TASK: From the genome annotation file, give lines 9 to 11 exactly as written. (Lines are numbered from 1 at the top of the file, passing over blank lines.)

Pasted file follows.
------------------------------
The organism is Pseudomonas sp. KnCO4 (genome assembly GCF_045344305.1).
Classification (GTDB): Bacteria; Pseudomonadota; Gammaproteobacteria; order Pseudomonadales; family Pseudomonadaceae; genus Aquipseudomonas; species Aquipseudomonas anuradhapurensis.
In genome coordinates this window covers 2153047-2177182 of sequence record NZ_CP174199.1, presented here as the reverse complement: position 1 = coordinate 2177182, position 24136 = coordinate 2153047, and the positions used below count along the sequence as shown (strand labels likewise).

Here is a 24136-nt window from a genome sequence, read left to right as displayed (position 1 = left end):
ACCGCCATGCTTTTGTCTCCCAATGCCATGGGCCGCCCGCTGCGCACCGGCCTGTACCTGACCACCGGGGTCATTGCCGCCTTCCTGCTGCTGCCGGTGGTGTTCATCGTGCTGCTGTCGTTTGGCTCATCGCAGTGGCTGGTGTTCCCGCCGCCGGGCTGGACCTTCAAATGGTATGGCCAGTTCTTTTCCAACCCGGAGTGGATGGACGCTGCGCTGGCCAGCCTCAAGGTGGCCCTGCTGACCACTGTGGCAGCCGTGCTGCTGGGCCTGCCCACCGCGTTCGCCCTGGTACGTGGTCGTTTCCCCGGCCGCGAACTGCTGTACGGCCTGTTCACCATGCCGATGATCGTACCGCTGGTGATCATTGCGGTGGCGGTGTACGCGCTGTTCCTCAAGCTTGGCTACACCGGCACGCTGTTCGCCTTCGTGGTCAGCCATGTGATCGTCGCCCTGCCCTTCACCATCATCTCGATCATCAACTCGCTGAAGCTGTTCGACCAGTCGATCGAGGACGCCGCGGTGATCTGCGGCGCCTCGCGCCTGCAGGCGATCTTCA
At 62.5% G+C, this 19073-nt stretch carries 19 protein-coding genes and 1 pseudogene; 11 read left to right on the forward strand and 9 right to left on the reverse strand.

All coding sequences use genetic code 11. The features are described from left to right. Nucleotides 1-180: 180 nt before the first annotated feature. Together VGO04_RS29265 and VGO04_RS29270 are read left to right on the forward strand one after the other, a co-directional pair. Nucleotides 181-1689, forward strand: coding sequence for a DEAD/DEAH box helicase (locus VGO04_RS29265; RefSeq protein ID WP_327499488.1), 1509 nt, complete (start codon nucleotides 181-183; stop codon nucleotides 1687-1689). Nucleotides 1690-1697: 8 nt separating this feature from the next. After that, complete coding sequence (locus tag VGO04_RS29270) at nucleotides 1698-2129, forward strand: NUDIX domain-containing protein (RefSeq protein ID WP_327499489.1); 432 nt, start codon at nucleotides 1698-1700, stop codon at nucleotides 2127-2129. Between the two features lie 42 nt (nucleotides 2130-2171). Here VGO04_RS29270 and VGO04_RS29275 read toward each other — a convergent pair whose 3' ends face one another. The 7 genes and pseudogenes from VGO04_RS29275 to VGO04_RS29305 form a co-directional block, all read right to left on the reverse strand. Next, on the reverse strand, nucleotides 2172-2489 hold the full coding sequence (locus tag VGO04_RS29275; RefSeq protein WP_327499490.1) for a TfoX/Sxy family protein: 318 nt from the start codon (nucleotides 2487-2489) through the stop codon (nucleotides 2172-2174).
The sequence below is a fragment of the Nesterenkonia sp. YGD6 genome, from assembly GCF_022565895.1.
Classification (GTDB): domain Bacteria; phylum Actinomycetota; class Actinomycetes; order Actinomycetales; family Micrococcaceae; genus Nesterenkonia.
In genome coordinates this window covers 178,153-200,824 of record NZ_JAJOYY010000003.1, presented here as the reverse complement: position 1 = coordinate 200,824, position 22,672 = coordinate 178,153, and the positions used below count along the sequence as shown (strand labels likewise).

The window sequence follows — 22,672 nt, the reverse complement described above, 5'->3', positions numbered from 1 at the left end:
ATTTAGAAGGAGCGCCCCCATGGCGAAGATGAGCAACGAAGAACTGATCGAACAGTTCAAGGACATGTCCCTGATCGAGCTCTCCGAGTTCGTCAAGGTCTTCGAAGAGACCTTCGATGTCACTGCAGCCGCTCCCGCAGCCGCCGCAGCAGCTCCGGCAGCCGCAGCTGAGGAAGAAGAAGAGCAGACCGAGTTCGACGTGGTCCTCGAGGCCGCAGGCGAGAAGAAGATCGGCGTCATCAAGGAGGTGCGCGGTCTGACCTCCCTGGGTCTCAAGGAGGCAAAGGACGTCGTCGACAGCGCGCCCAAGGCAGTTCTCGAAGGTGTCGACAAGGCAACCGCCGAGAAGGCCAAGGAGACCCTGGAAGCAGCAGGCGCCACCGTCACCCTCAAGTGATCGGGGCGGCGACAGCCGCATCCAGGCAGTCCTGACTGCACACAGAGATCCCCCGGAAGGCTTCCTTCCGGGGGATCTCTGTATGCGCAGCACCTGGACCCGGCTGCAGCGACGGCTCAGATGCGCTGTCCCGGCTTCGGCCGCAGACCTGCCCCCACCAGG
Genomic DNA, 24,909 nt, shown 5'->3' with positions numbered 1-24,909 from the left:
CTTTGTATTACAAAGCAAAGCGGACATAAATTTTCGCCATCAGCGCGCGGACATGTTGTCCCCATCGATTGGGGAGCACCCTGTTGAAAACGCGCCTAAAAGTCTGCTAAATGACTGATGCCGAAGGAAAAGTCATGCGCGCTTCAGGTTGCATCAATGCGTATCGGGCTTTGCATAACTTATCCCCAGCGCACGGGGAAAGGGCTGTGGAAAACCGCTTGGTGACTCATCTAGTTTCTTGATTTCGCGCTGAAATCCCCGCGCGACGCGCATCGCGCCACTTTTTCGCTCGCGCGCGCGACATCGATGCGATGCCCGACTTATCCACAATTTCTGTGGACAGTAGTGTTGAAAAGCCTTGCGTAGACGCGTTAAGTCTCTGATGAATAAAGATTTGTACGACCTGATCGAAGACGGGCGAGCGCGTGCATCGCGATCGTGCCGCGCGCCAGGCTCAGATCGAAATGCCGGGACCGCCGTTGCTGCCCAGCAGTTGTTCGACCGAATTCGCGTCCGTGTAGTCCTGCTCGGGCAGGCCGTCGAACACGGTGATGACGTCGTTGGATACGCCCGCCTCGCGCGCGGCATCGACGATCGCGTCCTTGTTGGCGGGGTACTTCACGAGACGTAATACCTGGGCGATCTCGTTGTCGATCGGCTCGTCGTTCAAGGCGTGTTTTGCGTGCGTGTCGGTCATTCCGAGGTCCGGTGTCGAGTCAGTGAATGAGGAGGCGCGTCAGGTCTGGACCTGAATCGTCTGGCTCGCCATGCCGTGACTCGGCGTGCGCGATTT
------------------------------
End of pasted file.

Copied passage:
Classification (GTDB): domain Bacteria; phylum Actinomycetota; class Actinomycetes; order Actinomycetales; family Micrococcaceae; genus Nesterenkonia.
In genome coordinates this window covers 178,153-200,824 of record NZ_JAJOYY010000003.1, presented here as the reverse complement: position 1 = coordinate 200,824, position 22,672 = coordinate 178,153, and the positions used below count along the sequence as shown (strand labels likewise).

The window sequence follows — 22,672 nt, the reverse complement described above, 5'->3', positions numbered from 1 at the left end: